Opening Act: Pew Pew Pew

Reporting on Politics and Policy.
Oct. 9 2012 8:25 AM

Opening Act: Pew Pew Pew

ROCHESTER, MI - OCTOBER 08: Kid Rock attends the Congressman Paul Ryan Rally With Kid Rock at Oakland University Athletic Center on October 8, 2012 in Rochester, Michigan. (Photo by Scott Legato/Getty Images)

Photo by Scott Legato/Getty Images

The Pew poll, which previously gave Obama a larger lead than any incumbent who's ever faced re-election, gives Romney the advantage by 4. Cue: Panic.

David Weigel David Weigel

David Weigel is a Slate political reporter. 

Michael Hastings writes on a lackadaisical Obama team that failed to truly prep for the debate.

The debate kicked off later that evening. Within the hour, campaign officials watching from their headquarters in Chicago were struggling to understand what was unfolding. They couldn’t quite believe Obama was losing. One campaign staffer, informed 20 minutes in by a journalist that the media in Denver had decided that Romney was winning, responded by saying that Romney was actually appearing "testy." Another official blamed the press, saying that’s what the media said after the DNC speech, too.

At the same time, Democrats are tied in the North Dakota U.S. Senate race. If everything that looks winnable for them broke their way -- and it won't -- Democrats would hold all their seats save Nebraska, pick up Massachusetts, Maine, and Arizona, and exit the election with a 56-44 majority. Again, unlikely. But Senate races are often decoupled from presidential coattails in non-wave years. See 1996, see 1984, see 1972. (Don't see 2004, where some Democratic retirements in the South teed up gains for the GOP.)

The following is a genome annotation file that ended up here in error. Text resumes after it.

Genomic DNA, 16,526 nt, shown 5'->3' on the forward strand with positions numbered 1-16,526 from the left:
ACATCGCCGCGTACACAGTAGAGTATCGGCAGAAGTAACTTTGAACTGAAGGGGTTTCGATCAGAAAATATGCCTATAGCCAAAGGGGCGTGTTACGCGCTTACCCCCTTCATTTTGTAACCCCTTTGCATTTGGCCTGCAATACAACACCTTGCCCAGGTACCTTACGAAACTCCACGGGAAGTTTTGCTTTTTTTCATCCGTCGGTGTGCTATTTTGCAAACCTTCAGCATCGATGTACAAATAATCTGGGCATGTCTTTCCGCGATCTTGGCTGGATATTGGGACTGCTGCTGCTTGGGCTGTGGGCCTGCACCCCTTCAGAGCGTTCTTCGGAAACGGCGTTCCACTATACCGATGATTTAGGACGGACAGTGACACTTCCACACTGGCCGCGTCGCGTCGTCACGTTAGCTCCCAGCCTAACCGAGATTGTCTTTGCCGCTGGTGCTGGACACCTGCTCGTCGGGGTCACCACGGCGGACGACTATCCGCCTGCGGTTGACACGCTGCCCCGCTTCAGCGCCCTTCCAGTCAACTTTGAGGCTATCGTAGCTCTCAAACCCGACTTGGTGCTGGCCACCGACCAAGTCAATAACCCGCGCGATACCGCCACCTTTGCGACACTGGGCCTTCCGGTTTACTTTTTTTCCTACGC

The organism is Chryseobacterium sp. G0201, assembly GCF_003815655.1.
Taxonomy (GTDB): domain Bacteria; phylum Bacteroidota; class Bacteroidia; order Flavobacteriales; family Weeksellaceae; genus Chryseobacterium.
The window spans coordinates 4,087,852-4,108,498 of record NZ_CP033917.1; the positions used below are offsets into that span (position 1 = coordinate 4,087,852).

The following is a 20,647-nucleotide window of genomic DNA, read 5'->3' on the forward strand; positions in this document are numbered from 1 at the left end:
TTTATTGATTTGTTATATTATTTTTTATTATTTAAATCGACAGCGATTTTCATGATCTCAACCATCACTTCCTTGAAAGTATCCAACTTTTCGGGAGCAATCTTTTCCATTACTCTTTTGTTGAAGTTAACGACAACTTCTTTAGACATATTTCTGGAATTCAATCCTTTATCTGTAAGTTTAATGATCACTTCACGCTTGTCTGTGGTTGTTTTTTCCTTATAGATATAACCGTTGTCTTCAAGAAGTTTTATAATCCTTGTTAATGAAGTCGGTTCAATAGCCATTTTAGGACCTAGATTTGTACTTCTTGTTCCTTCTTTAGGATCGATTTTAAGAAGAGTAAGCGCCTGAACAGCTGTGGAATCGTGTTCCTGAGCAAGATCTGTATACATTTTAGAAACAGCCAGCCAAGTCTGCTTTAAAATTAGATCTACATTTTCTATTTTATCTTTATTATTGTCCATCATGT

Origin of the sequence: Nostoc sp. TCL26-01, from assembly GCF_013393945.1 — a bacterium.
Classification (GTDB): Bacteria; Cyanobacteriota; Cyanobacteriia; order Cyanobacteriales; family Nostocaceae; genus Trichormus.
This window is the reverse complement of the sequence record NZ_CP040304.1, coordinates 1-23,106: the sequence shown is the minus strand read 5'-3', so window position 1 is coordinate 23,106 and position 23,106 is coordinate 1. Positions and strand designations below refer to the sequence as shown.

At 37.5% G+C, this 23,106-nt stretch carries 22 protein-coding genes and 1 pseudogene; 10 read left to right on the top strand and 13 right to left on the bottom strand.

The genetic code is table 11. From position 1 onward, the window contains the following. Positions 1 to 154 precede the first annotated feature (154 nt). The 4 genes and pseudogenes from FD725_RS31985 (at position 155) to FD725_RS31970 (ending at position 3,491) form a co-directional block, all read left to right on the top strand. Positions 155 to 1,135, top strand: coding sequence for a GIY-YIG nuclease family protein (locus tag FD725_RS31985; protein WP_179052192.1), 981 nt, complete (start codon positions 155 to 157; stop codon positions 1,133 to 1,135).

Noam Scheiber demolishes Bob Woodward.

Woodward, like any good Georgetown denizen, is scandalized that Obama gave up on bipartisanship in September of 2011 to browbeat Republicans over more stimulus. “Instead of trying to work with Congress, he would attack,” Woodward huffs. “In speech after speech, he pushed for Congress to take up the bill, hammering particularly on the issue of the payroll tax cuts.” But, of course, all this attacking resulted in pretty much the only big legislative victory of Obama’s second two years. The Republicans crumpled. Obama signed a payroll extension worth over $100 billion in early 2012.

Andrew Sullivan's panic is really something to behold.

As is The Onion's actually. When things go south for Democrats, The Onion is ready with some positive reinforcement.

“The best part is, it’s really easy to lie,” said Romney, who added that voicing whatever untruths come into his mind at any given moment is an easy thing to do because all it requires is opening his mouth and talking. “For example, if someone accuses me of having a tax plan that makes no discernable sense, I just lie and say that I do have a tax plan that makes sense. I also say there is a study that backs up my plan. See that? Simple. None of it is remotely true, of course, but now we’re moving on to the next topic because people are usually too afraid to ask me straight up if I’m lying, because that is apparently not something you ask someone who is running for president.”

And this is actually an Obama ad. It really is.


David Weigel is a Slate political reporter. 



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